Jeffrey E. Johnston

Ruling could point to greater protection for mobile phones

For many in Georgia, tips on technological security can be important to protect personal privacy. National news stories about the breaches of data linked to large tech companies or the expansive reach of law enforcement databases may make many concerned about the amount of information they carry on their cell phones or other mobile devices. This is one reason why many experts advise people to rely on passcodes or phrases to unlock their mobile phones rather than many of the newer biometric options like fingerprint recognition, iris unlocking or facial identification software.

Courts have ruled on several occasions that the police cannot compel suspects to turn over their telephone passcodes or passwords, citing constitutional protections against forced self-incrimination. On the other hand, police have been allowed to use fingerprints, facial recognition and other biometric options to unlock a suspect's cell phone without his or her consent. However, one federal judge in the Northern District of California put forth a ruling that could change the law moving forward. In the ruling, the judge noted that the law must keep up with technology and that it makes little sense to protect passcodes but not biometric data.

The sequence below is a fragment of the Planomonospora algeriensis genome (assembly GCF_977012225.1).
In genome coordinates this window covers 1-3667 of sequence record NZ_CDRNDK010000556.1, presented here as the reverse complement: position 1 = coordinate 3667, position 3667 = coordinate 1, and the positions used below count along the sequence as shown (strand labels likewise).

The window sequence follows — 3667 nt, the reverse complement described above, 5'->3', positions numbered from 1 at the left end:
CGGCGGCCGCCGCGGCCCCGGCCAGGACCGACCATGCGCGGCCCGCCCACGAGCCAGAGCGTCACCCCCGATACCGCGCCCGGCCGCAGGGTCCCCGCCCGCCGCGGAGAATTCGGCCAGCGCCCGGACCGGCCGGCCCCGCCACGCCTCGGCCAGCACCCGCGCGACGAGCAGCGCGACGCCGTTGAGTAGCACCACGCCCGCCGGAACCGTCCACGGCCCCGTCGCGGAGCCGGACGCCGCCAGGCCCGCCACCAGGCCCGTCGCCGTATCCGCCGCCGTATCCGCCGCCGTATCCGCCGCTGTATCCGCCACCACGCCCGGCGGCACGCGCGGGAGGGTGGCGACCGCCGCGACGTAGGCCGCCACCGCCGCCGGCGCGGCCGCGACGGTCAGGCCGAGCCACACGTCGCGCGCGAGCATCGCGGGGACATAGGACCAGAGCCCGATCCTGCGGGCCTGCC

While handing over a passcode has been considered forced testimony, the use of biometric material has been considered "non-testimonial," thus lacking protection. In a case involving a search warrant at the home of a person suspected to be involved in online extortion, the judge rejected an application to use biometrics to unlock mobile phones found in the home.

Many people may be unaware of their rights when they come in contact with the police and may put themselves at risk as a result. A criminal defense lawyer can help people suspected in a crime or facing police questioning to protect their rights, challenge police narratives and present a strong defense.

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